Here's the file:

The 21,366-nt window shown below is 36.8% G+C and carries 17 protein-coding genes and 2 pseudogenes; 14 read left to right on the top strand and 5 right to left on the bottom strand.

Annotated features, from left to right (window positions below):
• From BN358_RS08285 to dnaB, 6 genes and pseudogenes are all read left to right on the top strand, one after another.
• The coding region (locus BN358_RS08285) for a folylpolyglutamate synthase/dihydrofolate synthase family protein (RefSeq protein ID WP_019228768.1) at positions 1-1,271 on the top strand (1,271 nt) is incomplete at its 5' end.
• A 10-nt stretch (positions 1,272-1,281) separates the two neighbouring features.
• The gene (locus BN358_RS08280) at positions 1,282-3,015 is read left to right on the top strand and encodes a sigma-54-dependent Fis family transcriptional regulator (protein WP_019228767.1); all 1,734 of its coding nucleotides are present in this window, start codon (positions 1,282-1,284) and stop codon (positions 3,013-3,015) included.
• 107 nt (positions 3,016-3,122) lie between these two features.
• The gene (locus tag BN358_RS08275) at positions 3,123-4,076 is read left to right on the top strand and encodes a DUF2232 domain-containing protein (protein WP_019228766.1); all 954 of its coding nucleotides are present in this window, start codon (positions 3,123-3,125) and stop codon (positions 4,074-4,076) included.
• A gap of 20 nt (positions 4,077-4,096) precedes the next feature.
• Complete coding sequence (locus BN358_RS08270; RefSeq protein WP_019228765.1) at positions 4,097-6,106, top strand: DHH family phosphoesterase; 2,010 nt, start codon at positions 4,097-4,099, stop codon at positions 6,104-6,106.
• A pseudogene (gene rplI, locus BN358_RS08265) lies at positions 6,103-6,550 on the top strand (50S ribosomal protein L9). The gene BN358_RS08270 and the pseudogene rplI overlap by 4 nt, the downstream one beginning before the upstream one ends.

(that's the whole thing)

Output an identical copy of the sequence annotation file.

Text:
The 21,366-nt window shown below is 36.8% G+C and carries 17 protein-coding genes and 2 pseudogenes; 14 read left to right on the top strand and 5 right to left on the bottom strand.

Annotated features, from left to right (window positions below):
• From BN358_RS08285 to dnaB, 6 genes and pseudogenes are all read left to right on the top strand, one after another.
• The coding region (locus BN358_RS08285) for a folylpolyglutamate synthase/dihydrofolate synthase family protein (RefSeq protein ID WP_019228768.1) at positions 1-1,271 on the top strand (1,271 nt) is incomplete at its 5' end.
• A 10-nt stretch (positions 1,272-1,281) separates the two neighbouring features.
• The gene (locus BN358_RS08280) at positions 1,282-3,015 is read left to right on the top strand and encodes a sigma-54-dependent Fis family transcriptional regulator (protein WP_019228767.1); all 1,734 of its coding nucleotides are present in this window, start codon (positions 1,282-1,284) and stop codon (positions 3,013-3,015) included.
• 107 nt (positions 3,016-3,122) lie between these two features.
• The gene (locus tag BN358_RS08275) at positions 3,123-4,076 is read left to right on the top strand and encodes a DUF2232 domain-containing protein (protein WP_019228766.1); all 954 of its coding nucleotides are present in this window, start codon (positions 3,123-3,125) and stop codon (positions 4,074-4,076) included.
• A gap of 20 nt (positions 4,077-4,096) precedes the next feature.
• Complete coding sequence (locus BN358_RS08270; RefSeq protein WP_019228765.1) at positions 4,097-6,106, top strand: DHH family phosphoesterase; 2,010 nt, start codon at positions 4,097-4,099, stop codon at positions 6,104-6,106.
• A pseudogene (gene rplI, locus BN358_RS08265) lies at positions 6,103-6,550 on the top strand (50S ribosomal protein L9). The gene BN358_RS08270 and the pseudogene rplI overlap by 4 nt, the downstream one beginning before the upstream one ends.